Burton’s childhood might inform us as to why he spends his days awash in a sea of soft green south-Asian plants. He spent his youth on a farm on the upper Colorado Plateau in the Uinta Basin, surrounded by sagebrush and rocks.
“I’d go to town and people would have lovely green lawns,” recalls Burton, “We’d come to Salt Lake and it would be a green oasis, beautiful.”
However, when he looked out from his front window it was nothing but a field full of sagebrush. Eventually, it was too much.
“I was ten years old, I looked east out of my front window and there was a big field full of sagebrush,” says Burton, “I am sick and tired of this, I’m going to have a lawn.”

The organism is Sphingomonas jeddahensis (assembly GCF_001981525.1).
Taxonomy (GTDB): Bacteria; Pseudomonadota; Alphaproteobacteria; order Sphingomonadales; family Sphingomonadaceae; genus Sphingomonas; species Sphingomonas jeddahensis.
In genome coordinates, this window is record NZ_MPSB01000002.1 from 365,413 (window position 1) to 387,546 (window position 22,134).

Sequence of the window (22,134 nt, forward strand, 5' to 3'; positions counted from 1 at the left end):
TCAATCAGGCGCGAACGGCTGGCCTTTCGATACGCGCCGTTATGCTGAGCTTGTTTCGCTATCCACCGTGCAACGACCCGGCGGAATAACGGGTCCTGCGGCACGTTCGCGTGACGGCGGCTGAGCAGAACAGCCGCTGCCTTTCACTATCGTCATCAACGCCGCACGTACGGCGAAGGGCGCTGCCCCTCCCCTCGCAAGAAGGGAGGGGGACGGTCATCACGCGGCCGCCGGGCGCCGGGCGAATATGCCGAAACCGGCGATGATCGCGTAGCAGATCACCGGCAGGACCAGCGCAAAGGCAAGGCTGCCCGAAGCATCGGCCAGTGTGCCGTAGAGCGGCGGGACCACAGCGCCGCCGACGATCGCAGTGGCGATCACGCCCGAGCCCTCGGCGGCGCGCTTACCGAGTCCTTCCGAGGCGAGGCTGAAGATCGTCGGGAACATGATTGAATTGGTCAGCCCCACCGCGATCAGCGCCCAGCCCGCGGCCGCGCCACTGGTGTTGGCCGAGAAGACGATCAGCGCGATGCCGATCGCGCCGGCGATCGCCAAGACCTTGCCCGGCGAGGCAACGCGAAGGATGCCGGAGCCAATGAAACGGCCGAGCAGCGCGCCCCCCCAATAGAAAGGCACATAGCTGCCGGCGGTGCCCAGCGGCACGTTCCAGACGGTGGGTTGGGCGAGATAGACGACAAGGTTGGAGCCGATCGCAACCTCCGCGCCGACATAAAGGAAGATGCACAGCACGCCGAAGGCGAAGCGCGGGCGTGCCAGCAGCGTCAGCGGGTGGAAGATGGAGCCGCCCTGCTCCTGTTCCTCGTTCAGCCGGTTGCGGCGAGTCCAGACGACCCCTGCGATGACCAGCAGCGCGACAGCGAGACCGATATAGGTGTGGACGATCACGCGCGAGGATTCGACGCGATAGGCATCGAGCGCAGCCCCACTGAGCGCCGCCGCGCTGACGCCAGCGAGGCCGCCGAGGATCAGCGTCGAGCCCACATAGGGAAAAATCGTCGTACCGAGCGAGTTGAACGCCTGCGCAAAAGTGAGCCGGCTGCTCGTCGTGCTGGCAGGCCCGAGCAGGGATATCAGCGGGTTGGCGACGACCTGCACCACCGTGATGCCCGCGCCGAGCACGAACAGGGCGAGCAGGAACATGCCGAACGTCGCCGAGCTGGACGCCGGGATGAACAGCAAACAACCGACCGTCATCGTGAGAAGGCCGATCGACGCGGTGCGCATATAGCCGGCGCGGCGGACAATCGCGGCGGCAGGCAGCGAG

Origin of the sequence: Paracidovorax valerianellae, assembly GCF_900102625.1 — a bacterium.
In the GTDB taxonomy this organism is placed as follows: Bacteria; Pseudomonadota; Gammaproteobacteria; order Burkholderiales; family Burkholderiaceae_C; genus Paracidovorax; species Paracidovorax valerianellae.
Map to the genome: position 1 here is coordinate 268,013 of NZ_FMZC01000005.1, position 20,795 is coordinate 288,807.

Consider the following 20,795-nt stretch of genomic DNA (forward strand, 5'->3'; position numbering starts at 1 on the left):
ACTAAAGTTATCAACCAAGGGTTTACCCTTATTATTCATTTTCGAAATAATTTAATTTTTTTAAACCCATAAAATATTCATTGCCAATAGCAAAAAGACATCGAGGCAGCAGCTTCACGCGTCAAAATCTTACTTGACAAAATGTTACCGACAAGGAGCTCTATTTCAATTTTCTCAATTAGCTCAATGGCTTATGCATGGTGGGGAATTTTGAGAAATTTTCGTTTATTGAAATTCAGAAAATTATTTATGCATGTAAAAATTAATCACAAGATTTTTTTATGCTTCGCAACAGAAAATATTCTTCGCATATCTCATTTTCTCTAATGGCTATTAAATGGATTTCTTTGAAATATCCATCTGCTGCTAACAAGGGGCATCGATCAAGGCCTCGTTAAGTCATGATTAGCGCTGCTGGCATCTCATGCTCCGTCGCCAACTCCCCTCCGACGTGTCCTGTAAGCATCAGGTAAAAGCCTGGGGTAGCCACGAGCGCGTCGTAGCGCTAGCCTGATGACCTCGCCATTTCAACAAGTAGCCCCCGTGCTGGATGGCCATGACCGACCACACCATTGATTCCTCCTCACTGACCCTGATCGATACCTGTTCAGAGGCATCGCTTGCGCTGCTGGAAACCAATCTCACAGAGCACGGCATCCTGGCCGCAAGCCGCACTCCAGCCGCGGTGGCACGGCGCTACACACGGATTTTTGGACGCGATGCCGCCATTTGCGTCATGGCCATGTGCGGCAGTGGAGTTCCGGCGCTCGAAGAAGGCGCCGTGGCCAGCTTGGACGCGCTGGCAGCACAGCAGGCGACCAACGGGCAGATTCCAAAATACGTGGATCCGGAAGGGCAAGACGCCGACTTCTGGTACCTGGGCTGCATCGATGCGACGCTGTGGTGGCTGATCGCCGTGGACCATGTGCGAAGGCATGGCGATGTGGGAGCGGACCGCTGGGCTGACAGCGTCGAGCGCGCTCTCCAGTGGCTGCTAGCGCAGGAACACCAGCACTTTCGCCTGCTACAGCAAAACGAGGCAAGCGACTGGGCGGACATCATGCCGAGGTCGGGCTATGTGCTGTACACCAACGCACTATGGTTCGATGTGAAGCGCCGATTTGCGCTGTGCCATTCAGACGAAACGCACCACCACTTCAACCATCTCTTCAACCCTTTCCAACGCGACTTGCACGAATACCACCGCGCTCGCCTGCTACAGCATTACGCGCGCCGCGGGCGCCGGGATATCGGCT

Burton dug up the sagebrush and planted grass. He created his lawn, his green space. He’s been creating green spaces ever since.
Hosta House was decades in the making, and for anyone born and raised in the arid Utah climate seeing what Burton has created is truly refreshing.
“Hot colors mean hot climate,” says Burton. Ask him about sustainability and he will probably tell you his idea of green therapy. The soft greens and yellows of Hosta House provide a welcome dose of that therapy for anyone lucky enough to visit.
“There’s something about hostas that are magic,” says Burton, “People love them.”